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United States v. Duncan

United States Court of Appeals, Seventh Circuit

August 12, 2016

United States of America, Plain tiff-Appellee,
v.
Darrell L. Duncan, Defendant-Appellant.

          Argued May 24, 2016

         Appeal from the United States District Court for the Northern District of Indiana, South Bend Division. No. 3:15-cr-46-RLM - Robert L. Miller, Jr., Judge.

          Before Rovner, Sykes, and Hamilton, Circuit Judges.

          Hamilton, Circuit Judge.

         The only issue in this appeal is whether a conviction under Indiana's robbery statute, Indiana Code § 35-42-5-1, includes as an element "the use, attempted use, or threatened use of physical force against the person of another" such that it qualifies as a violent felony under the elements clause of the definition in the Armed Career Criminal Act (ACCA), 18 U.S.C. § 924(e)(2)(B)(i). Our conclusion that Indiana robbery is a violent felony might seem about as interesting as a prediction that the sun will rise in the east tomorrow. Nevertheless, the intricate law that has developed around the classification of prior convictions for recidivist sentencing enhancements can produce some surprising results. See, e.g., Mathis v. United States, 579 U.S.__, 136 S.Ct. 2243 (2016) (burglary conviction not a violent felony under ACCA); Johnson v. United States, 559 U.S. 133 (2010) (battery conviction not a violent felony under ACCA); United States v. Gardner, 823 F.3d 793, 804 (4th Cir. 2016) (North Carolina common law robbery conviction not a violent felony under ACCA).

         A person can commit robbery under Indiana Code § 35-42-5-1 by taking property by "putting any person in fear." The statute itself does not tell us what the person must fear. Indiana case law teaches that the answer is fear of bodily injury A conviction for such "robbery by fear" thus has as an element "the use, attempted use, or threatened use of physical force against the person of another." A conviction for robbery under the Indiana statute qualifies under the still-valid elements clause of the ACCA definition of violent felony.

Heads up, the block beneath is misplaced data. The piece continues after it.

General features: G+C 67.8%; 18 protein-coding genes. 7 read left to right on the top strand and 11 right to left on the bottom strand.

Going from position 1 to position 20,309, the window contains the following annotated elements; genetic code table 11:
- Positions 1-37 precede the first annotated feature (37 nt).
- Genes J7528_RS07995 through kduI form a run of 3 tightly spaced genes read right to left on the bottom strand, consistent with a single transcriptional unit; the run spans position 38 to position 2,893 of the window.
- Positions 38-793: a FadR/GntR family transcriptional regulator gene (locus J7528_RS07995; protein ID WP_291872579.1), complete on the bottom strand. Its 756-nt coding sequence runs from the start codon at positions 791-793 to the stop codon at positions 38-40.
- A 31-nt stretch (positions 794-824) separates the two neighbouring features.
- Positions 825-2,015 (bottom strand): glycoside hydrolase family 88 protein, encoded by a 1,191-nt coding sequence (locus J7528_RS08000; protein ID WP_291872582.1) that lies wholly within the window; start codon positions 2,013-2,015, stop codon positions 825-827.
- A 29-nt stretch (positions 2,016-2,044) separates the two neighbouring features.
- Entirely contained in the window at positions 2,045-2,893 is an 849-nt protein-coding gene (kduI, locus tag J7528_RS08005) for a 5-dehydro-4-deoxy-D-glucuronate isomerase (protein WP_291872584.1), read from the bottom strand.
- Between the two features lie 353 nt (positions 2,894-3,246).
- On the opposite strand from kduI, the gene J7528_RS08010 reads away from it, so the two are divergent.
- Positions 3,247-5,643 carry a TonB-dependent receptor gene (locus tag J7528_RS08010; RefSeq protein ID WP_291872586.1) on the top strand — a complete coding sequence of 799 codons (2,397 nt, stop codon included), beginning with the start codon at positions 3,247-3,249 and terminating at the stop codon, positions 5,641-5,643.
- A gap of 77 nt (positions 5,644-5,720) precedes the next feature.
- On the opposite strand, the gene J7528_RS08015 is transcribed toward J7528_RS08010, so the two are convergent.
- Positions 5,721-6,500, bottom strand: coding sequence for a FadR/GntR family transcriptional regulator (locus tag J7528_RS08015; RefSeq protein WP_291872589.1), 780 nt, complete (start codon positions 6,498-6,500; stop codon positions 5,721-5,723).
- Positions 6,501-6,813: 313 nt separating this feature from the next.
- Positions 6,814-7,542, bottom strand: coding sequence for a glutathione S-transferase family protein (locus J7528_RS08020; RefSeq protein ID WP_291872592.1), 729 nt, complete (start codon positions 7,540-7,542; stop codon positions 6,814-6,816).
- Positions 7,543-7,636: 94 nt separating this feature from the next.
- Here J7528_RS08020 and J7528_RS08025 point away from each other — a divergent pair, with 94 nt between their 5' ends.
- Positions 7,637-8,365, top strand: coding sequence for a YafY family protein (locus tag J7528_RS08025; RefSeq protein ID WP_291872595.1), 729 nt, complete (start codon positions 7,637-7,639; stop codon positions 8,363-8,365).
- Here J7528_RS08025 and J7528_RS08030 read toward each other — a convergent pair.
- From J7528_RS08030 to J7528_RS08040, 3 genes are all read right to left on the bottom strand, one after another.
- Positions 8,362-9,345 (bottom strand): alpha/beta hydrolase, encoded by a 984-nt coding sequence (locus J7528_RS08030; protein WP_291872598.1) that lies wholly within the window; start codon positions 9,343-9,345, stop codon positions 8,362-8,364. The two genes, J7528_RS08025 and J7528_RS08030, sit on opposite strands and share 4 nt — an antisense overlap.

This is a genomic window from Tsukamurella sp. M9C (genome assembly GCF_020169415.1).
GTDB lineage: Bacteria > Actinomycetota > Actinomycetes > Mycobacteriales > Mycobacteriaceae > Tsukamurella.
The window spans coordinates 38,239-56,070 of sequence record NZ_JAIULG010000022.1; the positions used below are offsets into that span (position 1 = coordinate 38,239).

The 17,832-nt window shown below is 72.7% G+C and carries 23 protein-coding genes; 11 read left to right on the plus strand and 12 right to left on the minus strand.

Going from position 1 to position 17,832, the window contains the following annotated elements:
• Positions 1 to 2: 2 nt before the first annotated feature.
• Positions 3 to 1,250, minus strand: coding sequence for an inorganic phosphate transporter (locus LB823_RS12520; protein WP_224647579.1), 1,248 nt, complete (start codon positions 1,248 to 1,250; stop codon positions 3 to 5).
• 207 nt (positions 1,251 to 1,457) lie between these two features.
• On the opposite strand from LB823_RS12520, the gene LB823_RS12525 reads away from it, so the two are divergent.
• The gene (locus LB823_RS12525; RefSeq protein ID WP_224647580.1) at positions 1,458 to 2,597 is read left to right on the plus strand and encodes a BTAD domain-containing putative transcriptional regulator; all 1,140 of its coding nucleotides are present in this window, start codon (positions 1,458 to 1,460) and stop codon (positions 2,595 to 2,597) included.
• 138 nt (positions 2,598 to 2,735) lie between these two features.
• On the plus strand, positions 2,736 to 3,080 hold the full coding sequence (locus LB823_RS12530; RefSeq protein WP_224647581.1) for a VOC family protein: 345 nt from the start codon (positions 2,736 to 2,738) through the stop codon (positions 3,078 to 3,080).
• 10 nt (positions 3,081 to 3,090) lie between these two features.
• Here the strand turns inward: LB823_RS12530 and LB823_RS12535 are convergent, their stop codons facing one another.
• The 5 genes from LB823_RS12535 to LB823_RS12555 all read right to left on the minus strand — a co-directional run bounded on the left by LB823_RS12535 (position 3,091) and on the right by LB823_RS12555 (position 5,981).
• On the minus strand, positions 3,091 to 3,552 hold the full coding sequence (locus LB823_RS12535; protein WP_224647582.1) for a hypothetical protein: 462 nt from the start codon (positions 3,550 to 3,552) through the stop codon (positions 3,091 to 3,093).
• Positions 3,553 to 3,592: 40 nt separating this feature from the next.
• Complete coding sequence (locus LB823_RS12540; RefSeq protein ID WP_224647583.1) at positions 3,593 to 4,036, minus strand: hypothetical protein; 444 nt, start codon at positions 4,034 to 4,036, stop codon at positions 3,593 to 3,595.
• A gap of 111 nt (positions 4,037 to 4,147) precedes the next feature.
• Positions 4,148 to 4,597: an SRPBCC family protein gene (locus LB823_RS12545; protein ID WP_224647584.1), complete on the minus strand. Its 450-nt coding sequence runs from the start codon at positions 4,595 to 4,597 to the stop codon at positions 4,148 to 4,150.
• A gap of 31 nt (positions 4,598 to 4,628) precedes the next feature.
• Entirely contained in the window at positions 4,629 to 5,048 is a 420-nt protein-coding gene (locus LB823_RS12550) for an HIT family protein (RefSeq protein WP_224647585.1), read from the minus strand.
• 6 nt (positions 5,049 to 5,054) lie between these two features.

I. Factual Background

         In May 2015, Darrell Duncan was arrested on outstanding warrants. Police discovered a loaded pistol near the site of his arrest. Duncan eventually admitted that it belonged to him. He pled guilty to a single count of being a felon and unlawful user of controlled substances in possession of a firearm and ammunition, in violation of 18 U.S.C. §§ 922(g)(1), (g)(3), and 924(e).

         Duncan had three prior Indiana state convictions for robbery, one in 2001, and two in 2008. The statute defines robbery as "knowingly or intentionally tak[ing] property from another person or from the presence of another person" either "by using or threatening the use of force on any person" or "by putting any person in fear." Ind. Code § 35-42-5-1. Over Duncan's objection, the district court found that those three convictions counted as "violent felonies" under the ACCA. Without the enhancement, Duncan faced a maximum sentence of ten years in prison. See 18 U.S.C. § 924(a)(2). With the enhancement, he faced a mandatory minimum sentence of fifteen years, § 924(e)(1), which is the sentence the court imposed.

         II. Analysis

         Whether a prior offense constitutes a violent felony under the Armed Career Criminal Act is a question of law that we review de novo. United States v. Gilbert, 464 F.3d 674, 677 (7th Cir. 2006). We first discuss the standards that govern whether a crime is a violent felony and then apply those standards to Indiana's robbery statute. Under the ACCA:

(B) the term "violent felony" means any crime punishable by imprisonment for a term exceeding one year, or any act of juvenile delinquency involving the use or carrying of a firearm, knife, or destructive device that would be punishable by imprisonment for such term if committed by an adult, that-
(i) has as an element the use, attempted use, or threatened use of physical force against the person of another; or
(ii) is burglary, arson, or extortion, involves use of explosives, or otherwise involves conduct that presents a serious potential risk of physical injury to another.

18 U.S.C. § 924(e)(2)(B). Clause (ii) does not apply to Duncan's convictions. Robbery does not fit the specific list of offenses in the first half of the provision, and the Supreme Court invalidated the final clause-"otherwise involves conduct that presents a serious potential risk of physical injury to another" - as unconstitutionally vague in Johnson v. United States, 576 U.S. ___, 135 S.Ct. 2551 (2015). We must focus on the ...


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